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Lost in the Brouhaha: Apes’ Own Communication

Almost lost in arguments about whether and to what degree apes can learn “language” are their own native “tongues.” Each species uses a number of varied—and sometimes incredibly loud—vocal calls, as well as facial expressions and a rich body language. No researcher claims that these calls constitute a language as complex as ours. But they seem to serve the animals quite well in the wild.

Orangutans may have the most impressive individual call of any ape, the long call. It begins with a low soft grumble, modulating in pitch like a string bass player using vibrato. It builds slowly to a roar audible a mile and a quarter away through the dense Borneo jungle. The third movement falls back to a soft series of mumbles and sighs. As with many animal calls, this one announces a male, protecting his territory and possibly calling females. Some orangutans accompany this call by pulling over standing snags, creating a crash that echoes through the forest. Occasionally the crash alone is enough to trigger return long calls from neighboring males. More often, males will call back and forth to each other, presumably communicating their location and the sovereignty of their territory.

Orangutans also vocalize with grunts, grumbles and squeaks when they copulate, and young orangs squeak, bark and scream. Both adults and young make a variety of sounds with their lips and throats, sucking, burping and even grinding their teeth. Researchers have no dictionary of these sounds, or the gestures and body postures orangutans use to communicate. Because they live high in the trees of dense forest, wild orangutans have proved difficult to document.

Researchers have also studied the calls of chimpanzees. Jane Goodall and many other researchers have catalogued a wide variety of screams, grunts and so-called pant-hoots, all accompanied by striking facial expressions and body language.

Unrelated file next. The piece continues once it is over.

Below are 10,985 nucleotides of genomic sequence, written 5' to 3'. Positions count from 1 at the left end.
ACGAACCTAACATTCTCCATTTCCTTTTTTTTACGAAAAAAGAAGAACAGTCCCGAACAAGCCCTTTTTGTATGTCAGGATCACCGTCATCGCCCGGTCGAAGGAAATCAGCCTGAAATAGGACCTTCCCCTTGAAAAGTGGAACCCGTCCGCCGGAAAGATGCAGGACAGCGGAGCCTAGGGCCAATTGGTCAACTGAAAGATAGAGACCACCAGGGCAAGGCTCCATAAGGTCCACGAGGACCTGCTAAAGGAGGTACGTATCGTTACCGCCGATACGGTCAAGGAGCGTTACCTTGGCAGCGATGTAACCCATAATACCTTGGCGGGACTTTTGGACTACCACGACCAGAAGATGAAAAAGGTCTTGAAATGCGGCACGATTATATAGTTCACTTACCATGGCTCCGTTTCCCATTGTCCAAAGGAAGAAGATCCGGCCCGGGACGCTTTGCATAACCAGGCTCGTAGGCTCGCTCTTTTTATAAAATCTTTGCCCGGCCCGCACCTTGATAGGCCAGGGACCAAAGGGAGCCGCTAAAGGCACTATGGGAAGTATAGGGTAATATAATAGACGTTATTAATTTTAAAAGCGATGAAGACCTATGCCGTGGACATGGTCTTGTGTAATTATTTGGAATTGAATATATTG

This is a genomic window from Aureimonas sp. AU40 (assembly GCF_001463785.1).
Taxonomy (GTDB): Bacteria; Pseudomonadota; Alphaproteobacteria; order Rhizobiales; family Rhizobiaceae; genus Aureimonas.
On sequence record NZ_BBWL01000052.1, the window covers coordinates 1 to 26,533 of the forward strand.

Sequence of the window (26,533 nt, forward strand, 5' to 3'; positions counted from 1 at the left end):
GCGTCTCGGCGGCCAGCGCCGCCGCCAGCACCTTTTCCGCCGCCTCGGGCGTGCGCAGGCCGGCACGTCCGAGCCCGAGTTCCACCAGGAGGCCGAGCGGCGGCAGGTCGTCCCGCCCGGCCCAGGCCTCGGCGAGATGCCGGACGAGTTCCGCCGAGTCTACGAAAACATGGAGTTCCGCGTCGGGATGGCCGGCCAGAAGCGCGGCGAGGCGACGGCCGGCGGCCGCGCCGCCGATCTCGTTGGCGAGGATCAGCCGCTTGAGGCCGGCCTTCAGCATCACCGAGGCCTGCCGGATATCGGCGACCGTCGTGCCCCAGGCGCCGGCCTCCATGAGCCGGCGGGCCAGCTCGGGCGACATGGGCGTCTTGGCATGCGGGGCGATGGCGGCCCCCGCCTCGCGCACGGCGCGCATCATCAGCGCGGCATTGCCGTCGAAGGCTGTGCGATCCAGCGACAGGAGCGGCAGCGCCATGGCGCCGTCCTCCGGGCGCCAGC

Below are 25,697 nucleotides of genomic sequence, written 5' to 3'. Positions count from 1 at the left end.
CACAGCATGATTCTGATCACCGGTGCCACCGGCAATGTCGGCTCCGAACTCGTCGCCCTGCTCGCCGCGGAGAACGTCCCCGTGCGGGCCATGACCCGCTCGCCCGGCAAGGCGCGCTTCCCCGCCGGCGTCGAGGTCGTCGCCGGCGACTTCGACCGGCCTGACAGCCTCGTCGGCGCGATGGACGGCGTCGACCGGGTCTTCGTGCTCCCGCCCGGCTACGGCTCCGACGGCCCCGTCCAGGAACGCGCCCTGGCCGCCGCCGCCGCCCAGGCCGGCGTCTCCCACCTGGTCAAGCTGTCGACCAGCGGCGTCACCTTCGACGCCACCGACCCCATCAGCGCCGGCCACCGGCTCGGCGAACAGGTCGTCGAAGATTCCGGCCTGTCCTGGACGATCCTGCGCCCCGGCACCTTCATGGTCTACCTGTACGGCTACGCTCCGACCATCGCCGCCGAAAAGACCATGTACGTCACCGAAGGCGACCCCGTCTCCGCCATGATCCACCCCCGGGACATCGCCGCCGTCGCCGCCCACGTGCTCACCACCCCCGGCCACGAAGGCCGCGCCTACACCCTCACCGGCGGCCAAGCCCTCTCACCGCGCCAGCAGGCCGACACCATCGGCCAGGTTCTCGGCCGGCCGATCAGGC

Chimpanzees live in fluid social groups that change in both the short and long term. Unlike dolphins, elephants and lions, male chimpanzees form stronger and longer-lasting social bonds than do females. They cooperate in grooming and hunting, forming alliances that increase their social rank and mating success.

One of the best-studied of chimpanzee vocalizations, the pant-hoot, begins with breathy, low-pitched hoots that segue into a series of quicker, higher-pitched in-and-out pants, as if the chimp were trying to play harmonica without an instrument. Finally the pant-hoot builds to a loud climactic crescendo. Both sexes pant-hoot, and appear to do so at every opportunity where it’s appropriate to express excitement. Males and females pant-hoot differently, and even humans can discriminate between the pant-hoots of individuals with a little practice. Chimpanzees listen to distant pant-hoots and respond. These sounds may serve as identification, but they occur in such a wide variety of circumstances and with enough subtle variations that they may well carry other meanings as well.

Male chimpanzees sometimes accompany long-distance pant-hoots by drumming with their hands or feet on tree buttresses or hollow stumps or logs, and appear to use pant-hoots to communicate their location over long distances. Recent field studies tend to indicate that males keep in touch with specific individuals, primarily allies.

At least two groups of chimpanzees may speak different dialects. Well-studied groups at Gombe and Mahale pant-hoot slightly differently. Because long-distance identification of allies and rivals carries such importance for chimpanzees, dialectical differences in isolated groups makes sense. But dialects in birds, for example, arise as fledglings learn songs from their nearest neighbors. No one has yet shown that chimpanzees learn their pant-hoots from adults. Differences in habitat or in the genetic makeup of the groups could also account for the different pant-hoots.